The baby baboon is wearing a mesh gown and appears to be sitting upright. “This little lady … looks pretty philosophical, I would say,” says Eli Katz, who is showing me the image over a Zoom call.
This baboon is the first to receive a heart transplant from a young gene-edited pig as part of a study that should pave the way for similar transplants in human babies, says Katz, chief medical officer at the biotech company eGenesis.
The company, based in Cambridge, Massachusetts, has developed a technique that uses the gene-editing tool CRISPR to make around 70 edits to a pig’s genome. These edits should allow the organs to be successfully transplanted into people, the team says. As soon as next year, eGenesis hopes to transplant pig hearts into babies with serious heart defects. The goal is to buy them more time to wait for a human heart.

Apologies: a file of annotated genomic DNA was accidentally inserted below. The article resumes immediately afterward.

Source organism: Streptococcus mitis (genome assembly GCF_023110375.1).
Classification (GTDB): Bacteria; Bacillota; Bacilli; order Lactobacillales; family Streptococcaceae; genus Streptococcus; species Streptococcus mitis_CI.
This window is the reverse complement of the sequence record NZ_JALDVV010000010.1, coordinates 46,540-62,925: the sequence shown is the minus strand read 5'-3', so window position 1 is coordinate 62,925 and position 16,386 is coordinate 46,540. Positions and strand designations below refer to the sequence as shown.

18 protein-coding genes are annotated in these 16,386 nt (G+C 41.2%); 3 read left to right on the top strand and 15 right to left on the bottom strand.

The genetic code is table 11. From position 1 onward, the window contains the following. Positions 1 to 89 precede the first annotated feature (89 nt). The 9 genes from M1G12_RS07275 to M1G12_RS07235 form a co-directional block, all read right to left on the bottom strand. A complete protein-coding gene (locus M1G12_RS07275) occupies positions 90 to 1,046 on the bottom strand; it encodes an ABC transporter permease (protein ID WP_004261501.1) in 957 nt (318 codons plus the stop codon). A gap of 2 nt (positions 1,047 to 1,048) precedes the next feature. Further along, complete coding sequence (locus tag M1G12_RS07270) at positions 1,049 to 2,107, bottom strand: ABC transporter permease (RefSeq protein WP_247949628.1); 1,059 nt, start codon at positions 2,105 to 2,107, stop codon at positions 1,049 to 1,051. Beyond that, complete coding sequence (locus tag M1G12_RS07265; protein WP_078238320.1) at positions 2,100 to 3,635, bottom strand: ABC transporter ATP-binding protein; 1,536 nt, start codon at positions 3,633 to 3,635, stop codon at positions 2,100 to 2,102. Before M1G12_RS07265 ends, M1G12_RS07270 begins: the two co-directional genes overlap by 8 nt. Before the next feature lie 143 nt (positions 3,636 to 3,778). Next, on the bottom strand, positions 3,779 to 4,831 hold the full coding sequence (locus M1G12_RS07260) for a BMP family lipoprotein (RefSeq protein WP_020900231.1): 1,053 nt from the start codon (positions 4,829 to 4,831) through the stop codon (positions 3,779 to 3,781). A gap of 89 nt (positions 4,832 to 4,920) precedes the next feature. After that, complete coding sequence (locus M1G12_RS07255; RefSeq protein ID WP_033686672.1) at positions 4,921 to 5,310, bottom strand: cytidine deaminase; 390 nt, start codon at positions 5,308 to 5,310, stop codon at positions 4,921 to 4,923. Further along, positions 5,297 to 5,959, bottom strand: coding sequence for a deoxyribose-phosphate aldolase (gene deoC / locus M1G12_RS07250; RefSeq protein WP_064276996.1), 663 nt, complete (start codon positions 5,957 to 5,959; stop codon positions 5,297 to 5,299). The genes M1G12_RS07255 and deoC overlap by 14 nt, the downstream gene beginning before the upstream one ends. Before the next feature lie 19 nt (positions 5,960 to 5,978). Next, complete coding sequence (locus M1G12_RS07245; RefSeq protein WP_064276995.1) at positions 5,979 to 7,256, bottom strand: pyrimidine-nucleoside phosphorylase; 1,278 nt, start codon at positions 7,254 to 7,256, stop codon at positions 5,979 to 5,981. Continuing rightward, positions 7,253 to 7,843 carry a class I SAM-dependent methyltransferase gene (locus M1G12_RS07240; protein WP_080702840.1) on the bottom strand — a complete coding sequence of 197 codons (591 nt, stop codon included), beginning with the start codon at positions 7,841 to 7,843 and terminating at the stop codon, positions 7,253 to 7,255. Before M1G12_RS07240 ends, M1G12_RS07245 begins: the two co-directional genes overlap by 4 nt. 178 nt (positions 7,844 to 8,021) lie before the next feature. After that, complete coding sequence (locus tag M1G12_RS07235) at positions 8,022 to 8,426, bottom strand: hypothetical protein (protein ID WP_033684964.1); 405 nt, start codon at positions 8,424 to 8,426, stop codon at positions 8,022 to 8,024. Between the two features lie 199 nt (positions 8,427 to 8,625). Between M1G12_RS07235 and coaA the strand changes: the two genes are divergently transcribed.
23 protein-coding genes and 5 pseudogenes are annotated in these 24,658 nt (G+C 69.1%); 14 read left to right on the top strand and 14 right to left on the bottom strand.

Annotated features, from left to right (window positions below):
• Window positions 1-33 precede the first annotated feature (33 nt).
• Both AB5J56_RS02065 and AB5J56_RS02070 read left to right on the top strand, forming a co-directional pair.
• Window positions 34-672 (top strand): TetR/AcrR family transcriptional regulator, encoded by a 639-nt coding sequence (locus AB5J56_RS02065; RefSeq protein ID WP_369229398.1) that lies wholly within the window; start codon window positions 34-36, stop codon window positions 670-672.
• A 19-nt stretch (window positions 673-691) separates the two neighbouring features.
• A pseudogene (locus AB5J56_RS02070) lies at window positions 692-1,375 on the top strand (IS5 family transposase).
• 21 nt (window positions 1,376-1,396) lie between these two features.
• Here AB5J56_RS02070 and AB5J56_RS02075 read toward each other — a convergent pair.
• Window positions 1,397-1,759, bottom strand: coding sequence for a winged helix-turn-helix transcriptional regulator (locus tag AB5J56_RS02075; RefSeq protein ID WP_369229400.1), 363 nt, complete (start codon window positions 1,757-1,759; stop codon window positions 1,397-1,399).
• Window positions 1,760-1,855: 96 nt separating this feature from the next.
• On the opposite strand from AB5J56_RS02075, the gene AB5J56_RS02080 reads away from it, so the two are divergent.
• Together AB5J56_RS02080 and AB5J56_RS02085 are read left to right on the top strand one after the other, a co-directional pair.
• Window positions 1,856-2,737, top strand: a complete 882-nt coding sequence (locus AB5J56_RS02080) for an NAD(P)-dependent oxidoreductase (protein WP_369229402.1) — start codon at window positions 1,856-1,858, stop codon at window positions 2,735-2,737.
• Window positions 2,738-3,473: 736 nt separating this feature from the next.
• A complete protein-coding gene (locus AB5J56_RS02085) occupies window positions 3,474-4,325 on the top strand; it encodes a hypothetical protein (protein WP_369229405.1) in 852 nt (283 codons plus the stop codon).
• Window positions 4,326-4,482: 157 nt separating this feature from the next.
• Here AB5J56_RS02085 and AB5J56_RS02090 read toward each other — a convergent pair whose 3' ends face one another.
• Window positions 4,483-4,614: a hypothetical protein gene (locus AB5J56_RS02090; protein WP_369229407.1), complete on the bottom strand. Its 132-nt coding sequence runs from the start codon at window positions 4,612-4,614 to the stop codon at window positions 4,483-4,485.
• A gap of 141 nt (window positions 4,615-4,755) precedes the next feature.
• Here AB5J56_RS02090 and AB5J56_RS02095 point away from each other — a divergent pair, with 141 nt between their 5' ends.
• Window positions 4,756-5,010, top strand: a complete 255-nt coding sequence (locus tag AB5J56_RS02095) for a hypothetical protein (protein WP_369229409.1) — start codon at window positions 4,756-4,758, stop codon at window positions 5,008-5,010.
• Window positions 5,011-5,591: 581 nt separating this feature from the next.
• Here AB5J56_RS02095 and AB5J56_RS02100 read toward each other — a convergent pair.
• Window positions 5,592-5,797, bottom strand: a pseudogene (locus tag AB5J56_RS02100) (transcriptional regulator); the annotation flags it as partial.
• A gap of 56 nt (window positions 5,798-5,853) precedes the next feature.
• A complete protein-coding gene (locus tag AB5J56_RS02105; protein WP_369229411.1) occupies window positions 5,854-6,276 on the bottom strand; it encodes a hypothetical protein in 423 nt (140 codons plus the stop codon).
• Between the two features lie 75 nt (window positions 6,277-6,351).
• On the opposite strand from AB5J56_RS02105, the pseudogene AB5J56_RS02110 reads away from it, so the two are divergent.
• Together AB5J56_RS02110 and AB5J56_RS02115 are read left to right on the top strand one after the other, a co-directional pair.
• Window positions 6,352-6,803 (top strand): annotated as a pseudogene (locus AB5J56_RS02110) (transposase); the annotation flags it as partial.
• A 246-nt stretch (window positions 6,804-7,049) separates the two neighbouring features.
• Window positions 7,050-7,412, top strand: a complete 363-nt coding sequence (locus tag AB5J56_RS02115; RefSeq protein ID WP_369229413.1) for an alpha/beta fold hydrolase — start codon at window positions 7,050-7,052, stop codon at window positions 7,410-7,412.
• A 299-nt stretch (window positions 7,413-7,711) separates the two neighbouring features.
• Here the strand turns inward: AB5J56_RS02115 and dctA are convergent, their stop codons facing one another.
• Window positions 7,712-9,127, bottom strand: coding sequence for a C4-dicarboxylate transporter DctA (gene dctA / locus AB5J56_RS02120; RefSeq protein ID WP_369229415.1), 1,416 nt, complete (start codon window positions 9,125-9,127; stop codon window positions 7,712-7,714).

Before that happens, the team at eGenesis will practice on 12 infant baboons. Two such surgeries have been performed so far. Neither animal survived beyond...